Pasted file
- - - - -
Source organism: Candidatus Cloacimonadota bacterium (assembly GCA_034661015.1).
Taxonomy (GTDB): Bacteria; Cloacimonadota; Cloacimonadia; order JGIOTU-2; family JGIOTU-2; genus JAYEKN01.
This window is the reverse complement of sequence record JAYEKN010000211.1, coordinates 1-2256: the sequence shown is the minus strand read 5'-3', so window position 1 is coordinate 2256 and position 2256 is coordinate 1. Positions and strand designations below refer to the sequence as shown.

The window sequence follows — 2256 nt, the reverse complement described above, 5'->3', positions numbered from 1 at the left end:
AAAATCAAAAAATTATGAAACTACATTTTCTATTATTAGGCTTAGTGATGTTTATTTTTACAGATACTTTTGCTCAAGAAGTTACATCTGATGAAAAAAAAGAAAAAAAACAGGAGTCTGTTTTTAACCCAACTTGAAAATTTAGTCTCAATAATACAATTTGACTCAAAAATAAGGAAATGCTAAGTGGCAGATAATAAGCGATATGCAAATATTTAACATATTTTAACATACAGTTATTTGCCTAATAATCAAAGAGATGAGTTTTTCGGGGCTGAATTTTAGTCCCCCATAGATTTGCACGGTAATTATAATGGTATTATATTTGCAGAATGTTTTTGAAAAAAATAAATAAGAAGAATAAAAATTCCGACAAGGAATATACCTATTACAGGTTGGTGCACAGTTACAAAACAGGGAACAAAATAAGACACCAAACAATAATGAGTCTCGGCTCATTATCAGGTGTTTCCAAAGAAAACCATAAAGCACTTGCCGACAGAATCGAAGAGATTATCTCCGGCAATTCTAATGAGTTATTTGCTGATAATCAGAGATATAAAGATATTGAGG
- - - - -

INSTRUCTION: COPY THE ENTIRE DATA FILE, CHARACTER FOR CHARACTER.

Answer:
Source organism: Candidatus Cloacimonadota bacterium (assembly GCA_034661015.1).
Taxonomy (GTDB): Bacteria; Cloacimonadota; Cloacimonadia; order JGIOTU-2; family JGIOTU-2; genus JAYEKN01.
This window is the reverse complement of sequence record JAYEKN010000211.1, coordinates 1-2256: the sequence shown is the minus strand read 5'-3', so window position 1 is coordinate 2256 and position 2256 is coordinate 1. Positions and strand designations below refer to the sequence as shown.

The window sequence follows — 2256 nt, the reverse complement described above, 5'->3', positions numbered from 1 at the left end:
AAAATCAAAAAATTATGAAACTACATTTTCTATTATTAGGCTTAGTGATGTTTATTTTTACAGATACTTTTGCTCAAGAAGTTACATCTGATGAAAAAAAAGAAAAAAAACAGGAGTCTGTTTTTAACCCAACTTGAAAATTTAGTCTCAATAATACAATTTGACTCAAAAATAAGGAAATGCTAAGTGGCAGATAATAAGCGATATGCAAATATTTAACATATTTTAACATACAGTTATTTGCCTAATAATCAAAGAGATGAGTTTTTCGGGGCTGAATTTTAGTCCCCCATAGATTTGCACGGTAATTATAATGGTATTATATTTGCAGAATGTTTTTGAAAAAAATAAATAAGAAGAATAAAAATTCCGACAAGGAATATACCTATTACAGGTTGGTGCACAGTTACAAAACAGGGAACAAAATAAGACACCAAACAATAATGAGTCTCGGCTCATTATCAGGTGTTTCCAAAGAAAACCATAAAGCACTTGCCGACAGAATCGAAGAGATTATCTCCGGCAATTCTAATGAGTTATTTGCTGATAATCAGAGATATAAAGATATTGAGG